10 October 2011


You know the sound of a train starting up? (If you don't, go to youtube & type 'train start up' and get lost in the world of trainspotters....then come back here). It's what I keep thinking about. This train's starting up & there's a lot of track to travel.

Gord was admitted into PMH on Saturday and promptly came home on an overnight pass. Hooray! We had Thanksgiving dinner at our friend's house & got home in time to put Frankie to bed & then he took a cab back to the hospital. He kissed me goodbye & I stood at the top of the stairs casually waving at him, telling him I loved him & I'd talk to him soon. Just like when he'd leave for work in the morning.

His transplant will be on the 14th, but before then he has to go through a really intensive chemo & full body radiation. That will (hopefully) kill off any tiny Leukemia cells that are squatting in his system & will basically make his blood into just a red liquid in his veins. Then, in what sounds like the most uneventful life saving procedure ever, they will inject the donors cells into him by way of IV. They said it will take about 20 minutes.Then we wait for engraftment. There. Just like that. Isn't science cool?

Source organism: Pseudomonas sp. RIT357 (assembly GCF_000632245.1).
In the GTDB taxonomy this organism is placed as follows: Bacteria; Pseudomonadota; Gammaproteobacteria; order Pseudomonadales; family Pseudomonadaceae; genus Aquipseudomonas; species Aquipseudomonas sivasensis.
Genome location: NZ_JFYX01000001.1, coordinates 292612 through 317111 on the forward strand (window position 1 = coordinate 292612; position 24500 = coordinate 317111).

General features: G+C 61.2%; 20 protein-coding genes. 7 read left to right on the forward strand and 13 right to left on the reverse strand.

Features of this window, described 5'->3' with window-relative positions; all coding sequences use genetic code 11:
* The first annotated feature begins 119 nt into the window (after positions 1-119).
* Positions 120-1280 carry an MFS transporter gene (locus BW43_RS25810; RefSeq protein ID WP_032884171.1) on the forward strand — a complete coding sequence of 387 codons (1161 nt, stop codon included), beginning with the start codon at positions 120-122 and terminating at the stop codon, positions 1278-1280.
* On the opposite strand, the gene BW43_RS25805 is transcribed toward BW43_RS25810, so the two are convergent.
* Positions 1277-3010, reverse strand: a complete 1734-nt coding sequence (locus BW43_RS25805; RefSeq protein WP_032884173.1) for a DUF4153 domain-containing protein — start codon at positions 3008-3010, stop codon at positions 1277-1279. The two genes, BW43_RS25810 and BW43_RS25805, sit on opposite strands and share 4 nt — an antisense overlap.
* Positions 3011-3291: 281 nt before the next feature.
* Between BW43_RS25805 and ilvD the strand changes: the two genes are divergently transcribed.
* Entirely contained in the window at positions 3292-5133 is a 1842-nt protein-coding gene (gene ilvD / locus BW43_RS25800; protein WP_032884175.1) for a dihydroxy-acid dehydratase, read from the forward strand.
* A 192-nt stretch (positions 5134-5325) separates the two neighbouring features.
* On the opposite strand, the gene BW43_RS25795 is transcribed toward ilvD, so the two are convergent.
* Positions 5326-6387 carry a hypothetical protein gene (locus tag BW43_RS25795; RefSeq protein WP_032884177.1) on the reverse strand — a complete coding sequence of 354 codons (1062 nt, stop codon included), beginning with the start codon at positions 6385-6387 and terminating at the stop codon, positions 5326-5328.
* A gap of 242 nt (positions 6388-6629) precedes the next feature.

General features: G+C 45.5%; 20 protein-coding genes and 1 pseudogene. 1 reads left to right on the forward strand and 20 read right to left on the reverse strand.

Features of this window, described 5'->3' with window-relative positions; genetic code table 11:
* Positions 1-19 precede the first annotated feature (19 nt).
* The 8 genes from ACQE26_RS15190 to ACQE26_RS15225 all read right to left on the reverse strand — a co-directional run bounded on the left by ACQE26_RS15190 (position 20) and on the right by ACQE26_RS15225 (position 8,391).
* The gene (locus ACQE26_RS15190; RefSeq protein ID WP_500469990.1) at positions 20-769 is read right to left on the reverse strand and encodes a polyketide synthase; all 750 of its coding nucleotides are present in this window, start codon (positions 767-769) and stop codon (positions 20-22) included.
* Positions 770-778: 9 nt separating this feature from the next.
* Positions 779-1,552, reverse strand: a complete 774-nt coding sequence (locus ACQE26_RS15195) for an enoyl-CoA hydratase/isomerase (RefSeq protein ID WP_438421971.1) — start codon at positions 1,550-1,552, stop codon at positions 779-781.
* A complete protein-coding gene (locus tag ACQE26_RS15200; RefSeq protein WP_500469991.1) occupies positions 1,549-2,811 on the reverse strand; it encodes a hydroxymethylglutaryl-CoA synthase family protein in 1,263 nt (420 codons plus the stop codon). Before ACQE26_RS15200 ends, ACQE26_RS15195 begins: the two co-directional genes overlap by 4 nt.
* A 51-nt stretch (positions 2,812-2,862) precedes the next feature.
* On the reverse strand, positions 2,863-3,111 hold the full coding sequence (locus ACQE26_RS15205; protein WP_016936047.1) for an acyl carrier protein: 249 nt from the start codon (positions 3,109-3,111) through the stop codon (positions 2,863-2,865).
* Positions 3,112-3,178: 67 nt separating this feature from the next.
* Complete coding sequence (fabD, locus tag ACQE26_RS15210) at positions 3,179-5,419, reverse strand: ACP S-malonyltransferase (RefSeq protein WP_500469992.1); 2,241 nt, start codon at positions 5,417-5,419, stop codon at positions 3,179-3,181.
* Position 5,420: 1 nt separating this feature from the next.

Of course we know it's not as simple as that but why get yourself tangled up in all that could possibly happen? We know there will be the regular cast of characters - pain, nausea, weakness, fatigue, high risk of infection, nasty mouth sores. They gave us extensive lists of possible & common side-effects and risks but I'm really hoping things go as smoothly as they possibly can.

During his time in the hospital the toughest thing will be not being able to see Frankie. Kids under 10 aren't allowed on the transplant floor. Luckily there is a daycare there that I can drop her off at while I go hang out with G. In fact, we're going for the first time tomorrow. I hope she does okay. I'm a little worried about naps. They told me that if I just tell them how I get her down, they'll do the same. Okay: feed her, put a soother in her mouth, put her in the mai tai, sometimes she needs a hat to cover her eyes & shut off the stimulation, then put on a record (usually I-Roy) & then pat her bum & sway. I guess we'll just have to see how it goes.

So yeah - I'm knitting stuff & I got some fancy finished things to show off but I wanted to come & post an update & will probably use this space to let family & friends know what's up.


Anonymous said...

Hi G+N+F!
Just wanting to wish you much success this week!! I've heard thru Margaret what's going on & really appreciate the blog post.
Will keep you all in my thoughts & prayers.
~Cousin(in law)Leanne

Julia said...

I hope Gord's transplant is outrageously successful and you guys never have to deal with this stuff again!

elizabeth said...

Wishing you and Gord the best!